|Chen and Ohba ||1978||23,000||Japan||Patients||24||0.10|
|Correll et al. ||1980||2,693||USA||Veterans||13||0.48|
|Sisman et al. ||2012||34,221||Turkey||Patients||29||0.08|
|Assef et al. ||2014||14,005||Germany||Patients||11||0.08|
|All US studies||11,155||USA||All||43||0.39|
|All Japanese studies||36,000||Japan||Patients||55||0.15|
These rare, asymptomatic, radiolucent, well-demarcated, mainly unilateral and anterior lesions are commonly called Stafne’s Bone Cavities (SBC) from the surname of the first discoverer, but they are also known as latent, idiopathic or developmental mandibular bone cavities, cysts, defects or depressions.
In the literature, ten published studies have been found on the prevalence of the SBC in the population conducted between 1965 and 2014, and the average rate of SBCs was found to be 0,14%; all the studies carried out by American researchers suffered from the bias of an only-male (in the cases of military veterans) or a mostly-male (in the case of the dentists in 1965) population, so excluding those studies, the average rate decreased to 0.12%. Unfortunately, there are no American studies without gender bias, so investigating the eventual presence of the highest SBCs rate in both sexes in the USA is not possible; however, the rate reported by Lilly et al.  is very close to the average world rate, so it may be reasonable to think that the real American average rate of the prevalence of these cavities is no different from the other countries (Table 1).
Some of these studies allowed us to consider the gender variability, and we found that 88% of the cases of SBCs were diagnosed in male patients. In the study of Sisman et al. , it was possible to obtain additional confirmation of this aspect, as the prevalence of SBC in male patients was ten times higher than the prevalence in female patients (Table 2).
The same studies reported in Table 2 and the study by Correll et al.  allowed us to evaluate age variability as well, and we found that 72% of the cases of SBCs were diagnosed in patients with an age range between forty-five and ninety-five years. The study of Sisman et al.  confirmed this data as the prevalence of SBC in patients between the ages forty-one and ninety-five resulted in being twenty-seven times higher than the prevalence in patients between the age of four and forty (Table 3).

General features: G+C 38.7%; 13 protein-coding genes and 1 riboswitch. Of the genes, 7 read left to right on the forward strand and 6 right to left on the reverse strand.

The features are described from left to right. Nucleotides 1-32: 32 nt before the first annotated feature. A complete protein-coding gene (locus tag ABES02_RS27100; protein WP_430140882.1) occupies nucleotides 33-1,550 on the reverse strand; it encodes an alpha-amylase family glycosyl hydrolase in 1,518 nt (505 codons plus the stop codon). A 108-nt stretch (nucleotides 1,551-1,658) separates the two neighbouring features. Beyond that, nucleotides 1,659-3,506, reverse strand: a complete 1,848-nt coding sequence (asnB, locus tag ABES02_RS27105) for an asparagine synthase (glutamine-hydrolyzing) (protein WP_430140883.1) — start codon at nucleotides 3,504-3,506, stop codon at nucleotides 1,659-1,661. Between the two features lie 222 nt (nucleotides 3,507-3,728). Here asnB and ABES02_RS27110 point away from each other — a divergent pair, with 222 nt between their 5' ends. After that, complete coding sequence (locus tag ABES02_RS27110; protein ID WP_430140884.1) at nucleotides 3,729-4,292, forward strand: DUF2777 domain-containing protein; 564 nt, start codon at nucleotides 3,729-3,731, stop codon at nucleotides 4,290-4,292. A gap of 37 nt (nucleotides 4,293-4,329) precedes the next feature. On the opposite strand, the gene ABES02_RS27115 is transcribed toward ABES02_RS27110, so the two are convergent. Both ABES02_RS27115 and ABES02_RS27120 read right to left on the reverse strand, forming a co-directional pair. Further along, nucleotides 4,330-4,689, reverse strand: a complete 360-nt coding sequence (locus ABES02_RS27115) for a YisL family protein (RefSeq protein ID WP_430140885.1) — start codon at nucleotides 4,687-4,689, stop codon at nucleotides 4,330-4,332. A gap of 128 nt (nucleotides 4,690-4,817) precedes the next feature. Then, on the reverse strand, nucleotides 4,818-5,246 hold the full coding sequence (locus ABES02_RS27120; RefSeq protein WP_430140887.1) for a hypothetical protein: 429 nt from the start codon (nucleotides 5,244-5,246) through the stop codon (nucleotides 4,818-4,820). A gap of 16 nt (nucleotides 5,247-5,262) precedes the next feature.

|Rate of SBCs [%]|
|Oikarinen and Julku ||1974||10||Finland||10||100|
|Uemura et al. ||1976||8||Japan||10||80|
|Chen and Ohba ||1978||20||Japan||24||83|
|Sisman et al. ||2012||25||Turkey||29||86|
|Assef et al. ||2014||11||Germany||11||100|
|Author[s] [Ref]||Year||45+ old||Nationality||
|Rate of SBCs%|
|Oikarinen and Julku ||1974||8||Finland||10||80|
|Uemura et al. ||1976||8||Japan||10||80|
|Chen and Ohba ||1978||14||Japan||24||58|
|Correll et al. ||1980||11||USA||13||85|
|Sisman et al. ||2012||21||Turkey||29||72|
|Assaf et al. ||2014||8||Germany||11||73|
2. CASE REPORT
A 55 year-old male patient had routine panoramic radiography done in preparation for prosthetic rehabilitation (Fig. 1). The panoramic imaging revealed an oval cyst-like well-defined lesion (Fig. 2) in the left posterior mandible, anterior to the mandibular angle and the third molar, below a wide edentulous area. The patient was asymptomatic, and there was no report of paresthesia or anesthesia.
From the objective exam and the panoramic radiography, we observed the presence of multiple edentulous areas which needed to be rehabilitated. As part of an implant-prosthetic plan of care, Spiral Computerized Tomography was prescribed to him (Fig. 3), obtaining bi-dimensional reconstructions as panorex, parasagittal slices by multiplanar reformation and tridimensional reconstructions by volume rendering [12, 13].